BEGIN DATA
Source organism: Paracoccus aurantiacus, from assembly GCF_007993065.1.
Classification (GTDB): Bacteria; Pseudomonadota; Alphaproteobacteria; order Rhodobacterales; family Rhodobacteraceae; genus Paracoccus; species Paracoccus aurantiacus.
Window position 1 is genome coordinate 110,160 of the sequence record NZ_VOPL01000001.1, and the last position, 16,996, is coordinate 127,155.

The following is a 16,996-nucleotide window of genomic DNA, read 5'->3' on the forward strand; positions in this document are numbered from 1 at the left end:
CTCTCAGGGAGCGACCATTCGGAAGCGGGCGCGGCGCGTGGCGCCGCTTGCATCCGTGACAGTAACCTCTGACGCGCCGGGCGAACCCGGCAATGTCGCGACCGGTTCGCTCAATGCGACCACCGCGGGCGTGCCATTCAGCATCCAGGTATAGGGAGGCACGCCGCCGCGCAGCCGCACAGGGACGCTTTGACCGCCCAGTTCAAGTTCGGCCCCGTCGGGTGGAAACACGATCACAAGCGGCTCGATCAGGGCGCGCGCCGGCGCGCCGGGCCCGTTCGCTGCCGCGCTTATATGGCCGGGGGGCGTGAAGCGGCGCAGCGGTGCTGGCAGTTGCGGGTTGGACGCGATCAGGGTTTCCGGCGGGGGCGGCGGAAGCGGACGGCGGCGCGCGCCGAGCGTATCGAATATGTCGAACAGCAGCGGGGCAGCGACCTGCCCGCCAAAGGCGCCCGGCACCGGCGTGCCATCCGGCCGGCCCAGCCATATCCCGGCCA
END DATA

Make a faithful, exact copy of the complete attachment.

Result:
Source organism: Paracoccus aurantiacus, from assembly GCF_007993065.1.
Classification (GTDB): Bacteria; Pseudomonadota; Alphaproteobacteria; order Rhodobacterales; family Rhodobacteraceae; genus Paracoccus; species Paracoccus aurantiacus.
Window position 1 is genome coordinate 110,160 of the sequence record NZ_VOPL01000001.1, and the last position, 16,996, is coordinate 127,155.

The following is a 16,996-nucleotide window of genomic DNA, read 5'->3' on the forward strand; positions in this document are numbered from 1 at the left end:
CTCTCAGGGAGCGACCATTCGGAAGCGGGCGCGGCGCGTGGCGCCGCTTGCATCCGTGACAGTAACCTCTGACGCGCCGGGCGAACCCGGCAATGTCGCGACCGGTTCGCTCAATGCGACCACCGCGGGCGTGCCATTCAGCATCCAGGTATAGGGAGGCACGCCGCCGCGCAGCCGCACAGGGACGCTTTGACCGCCCAGTTCAAGTTCGGCCCCGTCGGGTGGAAACACGATCACAAGCGGCTCGATCAGGGCGCGCGCCGGCGCGCCGGGCCCGTTCGCTGCCGCGCTTATATGGCCGGGGGGCGTGAAGCGGCGCAGCGGTGCTGGCAGTTGCGGGTTGGACGCGATCAGGGTTTCCGGCGGGGGCGGCGGAAGCGGACGGCGGCGCGCGCCGAGCGTATCGAATATGTCGAACAGCAGCGGGGCAGCGACCTGCCCGCCAAAGGCGCCCGGCACCGGCGTGCCATCCGGCCGGCCCAGCCATATCCCGGCCA